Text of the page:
Simko v. United States Steel Corp., No. 20-1091 (3d Cir. 2021)

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Justia Opinion Summary

Simko began working for U.S. Steel in 2005. In 2012, Simko successfully bid on a new position. During training, Simko requested a new two-way radio to accommodate his hearing impairment. U.S. Steel did not provide the new radio or any other accommodation. Although Simko completed the training, he alleges that his trainer refused to “sign off” that he was able to perform the position’s duties because of his disability. Simko resumed working at his former position.

In May 2013, Simko signed an EEOC charge under the Americans with Disabilities Act (ADA), 42 U.S.C. 12101, asserting discrimination and denial of reasonable accommodation In December 2013, U.S. Steel discharged Simko after an incident. In May 2014, Simko was reinstated but was discharged again in August 2014, based on a safety violation. About three months later, the EEOC received Simko's handwritten claim that he was discharged in retaliation for his EEOC filing. In December 2015, the EEOC communicated to Simko’s counsel that it had notified U.S. Steel that an amended charge was pending. In January 2016, Simko’s counsel filed an amended EEOC charge. In February 2019, the EEOC issued a determination of reasonable cause. A right-to-sue letter issued in April 2019.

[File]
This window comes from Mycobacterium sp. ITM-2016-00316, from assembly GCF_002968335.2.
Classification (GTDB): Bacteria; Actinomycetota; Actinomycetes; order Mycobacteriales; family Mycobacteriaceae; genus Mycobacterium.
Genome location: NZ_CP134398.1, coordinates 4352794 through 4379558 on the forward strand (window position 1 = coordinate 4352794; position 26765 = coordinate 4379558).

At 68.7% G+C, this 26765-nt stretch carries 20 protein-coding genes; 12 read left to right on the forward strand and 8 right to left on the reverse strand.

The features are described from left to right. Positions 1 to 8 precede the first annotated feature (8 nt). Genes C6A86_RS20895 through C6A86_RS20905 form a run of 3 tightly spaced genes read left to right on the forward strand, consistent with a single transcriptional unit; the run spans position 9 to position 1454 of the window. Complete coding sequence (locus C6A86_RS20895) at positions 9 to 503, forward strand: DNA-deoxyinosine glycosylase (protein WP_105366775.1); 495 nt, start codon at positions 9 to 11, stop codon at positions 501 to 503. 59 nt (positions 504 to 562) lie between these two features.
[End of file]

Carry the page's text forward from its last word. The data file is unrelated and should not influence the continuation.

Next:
In June 2019, Simko filed suit, asserting only retaliation, without alleging disability discrimination or failure to accommodate. The Sixth Circuit affirmed the dismissal of the complaint. Simko failed to file a timely EEOC charge asserting retaliation. His amended charge claiming retaliation was filed 521 days after his termination. Simko was not entitled to equitable tolling; he was not misled by the EEOC or prevented from filing the amended charge and offered no reason why he could not file a timely claim.